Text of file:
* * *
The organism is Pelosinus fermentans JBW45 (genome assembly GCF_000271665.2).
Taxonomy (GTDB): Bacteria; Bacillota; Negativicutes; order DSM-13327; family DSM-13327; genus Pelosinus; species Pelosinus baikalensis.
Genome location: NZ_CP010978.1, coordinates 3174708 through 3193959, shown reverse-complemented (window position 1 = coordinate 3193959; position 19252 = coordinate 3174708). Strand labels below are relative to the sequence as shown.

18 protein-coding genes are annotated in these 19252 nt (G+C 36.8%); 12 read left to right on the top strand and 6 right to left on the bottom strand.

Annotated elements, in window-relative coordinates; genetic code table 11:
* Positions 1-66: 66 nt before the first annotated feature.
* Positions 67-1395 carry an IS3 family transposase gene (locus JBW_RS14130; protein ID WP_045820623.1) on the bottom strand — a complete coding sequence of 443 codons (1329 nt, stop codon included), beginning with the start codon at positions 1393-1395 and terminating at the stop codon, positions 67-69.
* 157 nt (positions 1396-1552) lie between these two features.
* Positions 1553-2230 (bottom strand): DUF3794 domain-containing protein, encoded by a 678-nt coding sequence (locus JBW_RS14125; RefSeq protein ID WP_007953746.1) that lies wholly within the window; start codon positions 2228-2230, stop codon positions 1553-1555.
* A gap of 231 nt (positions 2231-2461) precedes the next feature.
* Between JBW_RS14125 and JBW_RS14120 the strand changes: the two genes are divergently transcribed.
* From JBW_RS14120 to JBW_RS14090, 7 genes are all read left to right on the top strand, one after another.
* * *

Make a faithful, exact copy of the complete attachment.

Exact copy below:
The organism is Pelosinus fermentans JBW45 (genome assembly GCF_000271665.2).
Taxonomy (GTDB): Bacteria; Bacillota; Negativicutes; order DSM-13327; family DSM-13327; genus Pelosinus; species Pelosinus baikalensis.
Genome location: NZ_CP010978.1, coordinates 3174708 through 3193959, shown reverse-complemented (window position 1 = coordinate 3193959; position 19252 = coordinate 3174708). Strand labels below are relative to the sequence as shown.

18 protein-coding genes are annotated in these 19252 nt (G+C 36.8%); 12 read left to right on the top strand and 6 right to left on the bottom strand.

Annotated elements, in window-relative coordinates; genetic code table 11:
* Positions 1-66: 66 nt before the first annotated feature.
* Positions 67-1395 carry an IS3 family transposase gene (locus JBW_RS14130; protein ID WP_045820623.1) on the bottom strand — a complete coding sequence of 443 codons (1329 nt, stop codon included), beginning with the start codon at positions 1393-1395 and terminating at the stop codon, positions 67-69.
* 157 nt (positions 1396-1552) lie between these two features.
* Positions 1553-2230 (bottom strand): DUF3794 domain-containing protein, encoded by a 678-nt coding sequence (locus JBW_RS14125; RefSeq protein ID WP_007953746.1) that lies wholly within the window; start codon positions 2228-2230, stop codon positions 1553-1555.
* A gap of 231 nt (positions 2231-2461) precedes the next feature.
* Between JBW_RS14125 and JBW_RS14120 the strand changes: the two genes are divergently transcribed.
* From JBW_RS14120 to JBW_RS14090, 7 genes are all read left to right on the top strand, one after another.